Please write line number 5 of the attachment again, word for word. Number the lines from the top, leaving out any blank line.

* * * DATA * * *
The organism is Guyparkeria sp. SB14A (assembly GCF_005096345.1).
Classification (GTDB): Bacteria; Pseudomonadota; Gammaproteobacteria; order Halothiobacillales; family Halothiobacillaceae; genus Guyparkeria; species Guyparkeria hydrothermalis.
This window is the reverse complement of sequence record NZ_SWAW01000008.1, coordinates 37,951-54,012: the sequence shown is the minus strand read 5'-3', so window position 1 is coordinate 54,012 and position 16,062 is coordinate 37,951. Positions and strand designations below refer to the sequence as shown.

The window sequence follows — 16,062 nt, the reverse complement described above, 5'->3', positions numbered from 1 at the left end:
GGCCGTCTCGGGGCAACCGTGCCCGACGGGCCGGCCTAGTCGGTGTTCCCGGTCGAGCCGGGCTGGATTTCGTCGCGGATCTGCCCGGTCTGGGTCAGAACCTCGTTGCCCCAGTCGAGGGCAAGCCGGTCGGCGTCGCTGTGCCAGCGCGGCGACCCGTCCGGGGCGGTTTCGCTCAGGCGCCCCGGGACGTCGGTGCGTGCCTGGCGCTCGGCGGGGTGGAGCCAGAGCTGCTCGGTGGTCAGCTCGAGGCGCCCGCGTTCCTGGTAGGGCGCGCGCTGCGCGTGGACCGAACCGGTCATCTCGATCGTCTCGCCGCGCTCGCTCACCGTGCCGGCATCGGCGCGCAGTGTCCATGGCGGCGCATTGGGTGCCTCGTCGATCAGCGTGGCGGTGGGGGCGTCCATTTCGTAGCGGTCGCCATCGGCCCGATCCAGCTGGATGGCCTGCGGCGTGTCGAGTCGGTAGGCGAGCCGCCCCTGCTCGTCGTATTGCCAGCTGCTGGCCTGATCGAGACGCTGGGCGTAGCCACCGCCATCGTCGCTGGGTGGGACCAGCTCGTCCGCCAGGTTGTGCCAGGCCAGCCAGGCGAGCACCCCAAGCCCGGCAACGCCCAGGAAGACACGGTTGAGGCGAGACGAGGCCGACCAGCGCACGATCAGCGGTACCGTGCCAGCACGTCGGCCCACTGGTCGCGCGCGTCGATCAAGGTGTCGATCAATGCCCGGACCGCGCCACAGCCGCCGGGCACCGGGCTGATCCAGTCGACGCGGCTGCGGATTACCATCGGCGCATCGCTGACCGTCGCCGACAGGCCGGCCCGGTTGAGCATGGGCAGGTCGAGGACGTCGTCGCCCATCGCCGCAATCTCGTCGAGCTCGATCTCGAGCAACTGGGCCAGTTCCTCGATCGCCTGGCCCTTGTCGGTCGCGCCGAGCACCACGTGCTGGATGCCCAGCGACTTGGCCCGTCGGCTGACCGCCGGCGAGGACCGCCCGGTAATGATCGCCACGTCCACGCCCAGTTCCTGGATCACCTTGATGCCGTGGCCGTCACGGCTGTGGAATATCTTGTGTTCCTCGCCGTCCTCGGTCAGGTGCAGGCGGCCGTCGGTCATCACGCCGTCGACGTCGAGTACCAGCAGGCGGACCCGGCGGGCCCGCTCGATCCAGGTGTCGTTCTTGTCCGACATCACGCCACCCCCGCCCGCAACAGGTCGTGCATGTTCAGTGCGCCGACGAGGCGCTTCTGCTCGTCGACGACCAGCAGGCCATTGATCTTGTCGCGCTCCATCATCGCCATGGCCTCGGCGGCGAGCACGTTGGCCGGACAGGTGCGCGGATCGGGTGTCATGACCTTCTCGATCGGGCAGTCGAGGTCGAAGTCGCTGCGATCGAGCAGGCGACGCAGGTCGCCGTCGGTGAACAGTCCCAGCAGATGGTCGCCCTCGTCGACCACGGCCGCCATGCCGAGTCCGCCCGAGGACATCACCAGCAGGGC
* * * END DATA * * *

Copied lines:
GGCCGTCTCGGGGCAACCGTGCCCGACGGGCCGGCCTAGTCGGTGTTCCCGGTCGAGCCGGGCTGGATTTCGTCGCGGATCTGCCCGGTCTGGGTCAGAACCTCGTTGCCCCAGTCGAGGGCAAGCCGGTCGGCGTCGCTGTGCCAGCGCGGCGACCCGTCCGGGGCGGTTTCGCTCAGGCGCCCCGGGACGTCGGTGCGTGCCTGGCGCTCGGCGGGGTGGAGCCAGAGCTGCTCGGTGGTCAGCTCGAGGCGCCCGCGTTCCTGGTAGGGCGCGCGCTGCGCGTGGACCGAACCGGTCATCTCGATCGTCTCGCCGCGCTCGCTCACCGTGCCGGCATCGGCGCGCAGTGTCCATGGCGGCGCATTGGGTGCCTCGTCGATCAGCGTGGCGGTGGGGGCGTCCATTTCGTAGCGGTCGCCATCGGCCCGATCCAGCTGGATGGCCTGCGGCGTGTCGAGTCGGTAGGCGAGCCGCCCCTGCTCGTCGTATTGCCAGCTGCTGGCCTGATCGAGACGCTGGGCGTAGCCACCGCCATCGTCGCTGGGTGGGACCAGCTCGTCCGCCAGGTTGTGCCAGGCCAGCCAGGCGAGCACCCCAAGCCCGGCAACGCCCAGGAAGACACGGTTGAGGCGAGACGAGGCCGACCAGCGCACGATCAGCGGTACCGTGCCAGCACGTCGGCCCACTGGTCGCGCGCGTCGATCAAGGTGTCGATCAATGCCCGGACCGCGCCACAGCCGCCGGGCACCGGGCTGATCCAGTCGACGCGGCTGCGGATTACCATCGGCGCATCGCTGACCGTCGCCGACAGGCCGGCCCGGTTGAGCATGGGCAGGTCGAGGACGTCGTCGCCCATCGCCGCAATCTCGTCGAGCTCGATCTCGAGCAACTGGGCCAGTTCCTCGATCGCCTGGCCCTTGTCGGTCGCGCCGAGCACCACGTGCTGGATGCCCAGCGACTTGGCCCGTCGGCTGACCGCCGGCGAGGACCGCCCGGTAATGATCGCCACGTCCACGCCCAGTTCCTGGATCACCTTGATGCCGTGGCCGTCACGGCTGTGGAATATCTTGTGTTCCTCGCCGTCCTCGGTCAGGTGCAGGCGGCCGTCGGTCATCACGCCGTCGACGTCGAGTACCAGCAGGCGGACCCGGCGGGCCCGCTCGATCCAGGTGTCGTTCTTGTCCGACATCACGCCACCCCCGCCCGCAACAGGTCGTGCATGTTCAGTGCGCCGACGAGGCGCTTCTGCTCGTCGACGACCAGCAGGCCATTGATCTTGTCGCGCTCCATCATCGCCATGGCCTCGGCGGCGAGCACGTTGGCCGGACAGGTGCGCGGATCGGGTGTCATGACCTTCTCGATCGGGCAGTCGAGGTCGAAGTCGCTGCGATCGAGCAGGCGACGCAGGTCGCCGTCGGTGAACAGTCCCAGCAGATGGTCGCCCTCGTCGACCACGGCCGCCATGCCGAGTCCGCCCGAGGACATCACCAGCAGGGC